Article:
Alistair Darling is under pressure to come up with solutions to the crisis
The UK is facing its worst economic crisis in 60 years, Chancellor Alistair Darling has admitted.
He told the Guardian newspaper that the economic downturn would be more "profound and long-lasting" than most people had feared.
Using strong language, Mr Darling acknowledged voters were angry with Labour's handling of the economy.
Shadow chancellor George Osborne said Mr Darling had "let the cat out of the bag" about the state of the economy.
The chancellor admitted the government had "patently" failed to get its message across that it understood people's concerns about rising living costs and growing job insecurity.
He said that voters were "pissed off" with Labour's handling of the economy, a key issue at the next election, and said it was "absolutely imperative" that ministers communicated their intentions better.
This coming 12 months will be the most difficult 12 months the Labour party has had in a generation, quite frankly
"This coming 12 months will be the most difficult 12 months the Labour Party has had in a generation, quite frankly."
When asked why he had been so frank, Mr Darling told BBC News: "It's important I tell people in this country that we, along with every other country in the world, face a unique set of circumstances where you've got the credit crunch coming at the same time with high oil and food prices."
But he said the current government differed from past ones because it is prepared to "take action to help the economy and to help people get through this difficult time".
He cited the rescue package provided for Northern Rock and tax rebates due at the end of next month as examples of assistance offered by the government.
How the government is trying to kick-start the housing market
Ministers are expected to announce a package of measures next week to kick-start the moribund housing market.
The chancellor has been criticised for sending contradictory signals over possible measures to assist homebuyers, particularly the prospect of a temporary suspension of stamp duty on home purchases.
In a wide-ranging Guardian interview, Mr Darling said Labour had to rediscover its "zeal" if it wanted to be re-elected for a fourth term.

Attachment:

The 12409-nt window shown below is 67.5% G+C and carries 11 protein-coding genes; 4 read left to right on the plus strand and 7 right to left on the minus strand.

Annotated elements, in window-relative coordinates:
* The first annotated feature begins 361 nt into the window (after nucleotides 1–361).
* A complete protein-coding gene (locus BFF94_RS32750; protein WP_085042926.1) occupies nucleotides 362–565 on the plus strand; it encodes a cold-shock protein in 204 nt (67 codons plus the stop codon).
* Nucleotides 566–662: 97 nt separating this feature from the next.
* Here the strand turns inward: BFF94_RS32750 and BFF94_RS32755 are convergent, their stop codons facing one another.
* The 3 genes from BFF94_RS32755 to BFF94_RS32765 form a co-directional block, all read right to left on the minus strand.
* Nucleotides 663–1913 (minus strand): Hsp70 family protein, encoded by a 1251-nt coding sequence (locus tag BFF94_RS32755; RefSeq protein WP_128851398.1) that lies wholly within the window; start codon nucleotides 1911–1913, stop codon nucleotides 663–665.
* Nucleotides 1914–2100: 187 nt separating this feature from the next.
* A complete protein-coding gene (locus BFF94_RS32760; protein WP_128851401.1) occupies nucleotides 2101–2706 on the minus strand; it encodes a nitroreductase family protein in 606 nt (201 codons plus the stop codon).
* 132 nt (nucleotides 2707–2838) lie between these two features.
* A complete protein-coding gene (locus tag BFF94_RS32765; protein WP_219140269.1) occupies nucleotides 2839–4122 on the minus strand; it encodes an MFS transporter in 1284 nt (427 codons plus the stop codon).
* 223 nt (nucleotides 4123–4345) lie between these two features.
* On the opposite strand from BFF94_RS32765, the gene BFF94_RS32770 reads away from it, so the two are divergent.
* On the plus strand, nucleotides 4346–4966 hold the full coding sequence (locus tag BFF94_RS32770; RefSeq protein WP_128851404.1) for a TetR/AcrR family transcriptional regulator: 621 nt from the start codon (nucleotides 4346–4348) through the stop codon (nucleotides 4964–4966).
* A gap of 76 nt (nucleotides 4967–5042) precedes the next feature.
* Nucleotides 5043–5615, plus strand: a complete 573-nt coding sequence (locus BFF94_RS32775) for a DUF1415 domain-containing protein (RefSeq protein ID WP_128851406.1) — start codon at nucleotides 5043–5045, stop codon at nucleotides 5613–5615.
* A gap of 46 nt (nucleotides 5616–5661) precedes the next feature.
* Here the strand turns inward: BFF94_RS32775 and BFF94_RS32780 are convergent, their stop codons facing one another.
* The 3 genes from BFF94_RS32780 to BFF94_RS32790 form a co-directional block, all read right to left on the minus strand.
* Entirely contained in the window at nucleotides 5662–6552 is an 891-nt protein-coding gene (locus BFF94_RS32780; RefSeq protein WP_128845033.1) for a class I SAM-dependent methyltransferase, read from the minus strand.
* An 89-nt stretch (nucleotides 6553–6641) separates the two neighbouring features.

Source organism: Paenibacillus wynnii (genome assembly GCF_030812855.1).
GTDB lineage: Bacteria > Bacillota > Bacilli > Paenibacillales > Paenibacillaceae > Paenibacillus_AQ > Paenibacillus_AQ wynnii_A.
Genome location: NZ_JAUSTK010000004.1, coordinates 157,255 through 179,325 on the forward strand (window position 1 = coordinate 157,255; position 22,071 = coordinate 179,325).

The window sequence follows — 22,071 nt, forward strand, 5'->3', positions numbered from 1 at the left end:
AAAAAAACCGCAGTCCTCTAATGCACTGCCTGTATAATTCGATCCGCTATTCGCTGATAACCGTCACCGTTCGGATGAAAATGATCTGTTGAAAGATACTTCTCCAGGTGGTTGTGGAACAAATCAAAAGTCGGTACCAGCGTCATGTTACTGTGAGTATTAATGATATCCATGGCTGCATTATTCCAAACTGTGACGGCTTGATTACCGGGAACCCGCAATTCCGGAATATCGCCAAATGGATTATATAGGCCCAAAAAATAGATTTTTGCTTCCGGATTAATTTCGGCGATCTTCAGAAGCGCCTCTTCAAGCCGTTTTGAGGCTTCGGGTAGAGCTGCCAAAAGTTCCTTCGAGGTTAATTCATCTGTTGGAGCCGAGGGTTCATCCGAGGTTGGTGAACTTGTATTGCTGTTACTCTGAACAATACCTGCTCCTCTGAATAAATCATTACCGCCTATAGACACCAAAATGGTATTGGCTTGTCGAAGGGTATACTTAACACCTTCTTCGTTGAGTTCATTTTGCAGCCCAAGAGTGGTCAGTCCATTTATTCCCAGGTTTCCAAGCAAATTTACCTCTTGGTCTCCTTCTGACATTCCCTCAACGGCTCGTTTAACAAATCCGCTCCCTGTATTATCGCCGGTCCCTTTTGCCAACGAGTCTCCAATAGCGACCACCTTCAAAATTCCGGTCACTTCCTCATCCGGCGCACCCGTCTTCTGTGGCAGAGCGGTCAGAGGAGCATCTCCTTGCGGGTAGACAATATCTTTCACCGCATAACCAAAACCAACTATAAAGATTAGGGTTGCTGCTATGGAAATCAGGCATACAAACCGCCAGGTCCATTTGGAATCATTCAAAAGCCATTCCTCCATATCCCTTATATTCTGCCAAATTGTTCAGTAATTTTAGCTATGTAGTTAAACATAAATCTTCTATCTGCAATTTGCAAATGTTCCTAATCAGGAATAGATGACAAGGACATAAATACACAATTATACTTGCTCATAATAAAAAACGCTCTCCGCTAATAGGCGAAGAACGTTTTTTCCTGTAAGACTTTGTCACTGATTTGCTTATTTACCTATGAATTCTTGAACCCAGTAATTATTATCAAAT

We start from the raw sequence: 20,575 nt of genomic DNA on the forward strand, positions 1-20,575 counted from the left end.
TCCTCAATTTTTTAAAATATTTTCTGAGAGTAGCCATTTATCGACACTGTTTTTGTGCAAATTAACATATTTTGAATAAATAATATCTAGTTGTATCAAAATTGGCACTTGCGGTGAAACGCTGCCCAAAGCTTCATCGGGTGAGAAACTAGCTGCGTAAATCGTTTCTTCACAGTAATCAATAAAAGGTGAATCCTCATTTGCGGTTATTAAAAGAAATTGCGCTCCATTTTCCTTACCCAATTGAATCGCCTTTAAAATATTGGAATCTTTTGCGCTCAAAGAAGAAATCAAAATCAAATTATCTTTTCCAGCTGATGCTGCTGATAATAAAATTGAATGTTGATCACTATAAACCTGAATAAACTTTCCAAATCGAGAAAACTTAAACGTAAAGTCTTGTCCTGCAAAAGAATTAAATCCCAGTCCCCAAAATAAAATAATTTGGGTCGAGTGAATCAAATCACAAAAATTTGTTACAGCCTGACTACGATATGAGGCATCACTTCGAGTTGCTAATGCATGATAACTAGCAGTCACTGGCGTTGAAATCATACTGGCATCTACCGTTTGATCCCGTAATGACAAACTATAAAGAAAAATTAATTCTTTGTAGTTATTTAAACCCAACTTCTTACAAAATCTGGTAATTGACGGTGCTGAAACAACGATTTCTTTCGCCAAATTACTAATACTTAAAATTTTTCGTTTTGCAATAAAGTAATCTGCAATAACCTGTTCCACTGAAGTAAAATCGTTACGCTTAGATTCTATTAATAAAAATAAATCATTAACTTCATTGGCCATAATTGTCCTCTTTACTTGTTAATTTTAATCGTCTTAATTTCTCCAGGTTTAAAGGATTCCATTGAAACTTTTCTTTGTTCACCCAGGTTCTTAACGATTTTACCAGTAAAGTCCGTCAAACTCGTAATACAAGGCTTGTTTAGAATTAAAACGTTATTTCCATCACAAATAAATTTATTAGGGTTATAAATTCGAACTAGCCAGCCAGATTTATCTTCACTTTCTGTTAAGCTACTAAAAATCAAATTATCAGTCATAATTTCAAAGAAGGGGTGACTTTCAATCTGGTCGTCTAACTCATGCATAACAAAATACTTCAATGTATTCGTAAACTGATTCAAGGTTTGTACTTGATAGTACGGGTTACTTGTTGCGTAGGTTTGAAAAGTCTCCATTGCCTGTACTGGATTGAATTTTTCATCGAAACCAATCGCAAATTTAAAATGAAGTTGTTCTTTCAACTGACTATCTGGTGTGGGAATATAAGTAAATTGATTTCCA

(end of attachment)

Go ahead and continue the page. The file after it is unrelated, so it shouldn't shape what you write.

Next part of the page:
But he admitted that was "a huge problem for us at the moment".
Mr Darling hinted at tensions within Gordon Brown's Cabinet, saying there were "lots of people who'd like to do my job" and "no doubt, actively doing it", although he appeared to rule out an autumn Cabinet reshuffle.
The chancellor's remarks come after a summer of unremittingly bad economic news.
House prices are falling at their fastest rate in 18 years, leading to fears of a wave of repossessions.
Mortgage lending has slowed dramatically due to the credit crunch while key indicators have suggested that the economy could be poised to go into recession.
Vince Cable reacts to the Chancellor's assessment of the UK economy
The economy showed no growth in the second quarter of the year while building firms and retailers have laid off thousands of staff amid fears that the economy will deteriorate further.
A member of the Bank of England's Monetary Policy Committee said on Friday that radical action was needed to ensure the crisis did not get worse and warned of a sharp rise in unemployment.
Mr Osborne said: "Who is telling the truth at the top of government?
"The prime minister says the economic situation isn't as bad people think and that Britain is well placed to weather the economic storm but the chancellor says we are at a 60-year low.
"Gordon Brown has briefed out stories that he has an economic recovery plan all worked out, meanwhile the chancellor says the downturn will be more profound and long-lasting than people thought.
"It's not clear whether Alistair Darling meant to tell us the truth about the mess 10 years of a Labour government has left our economy in, but he has certainly let the cat out of the bag."
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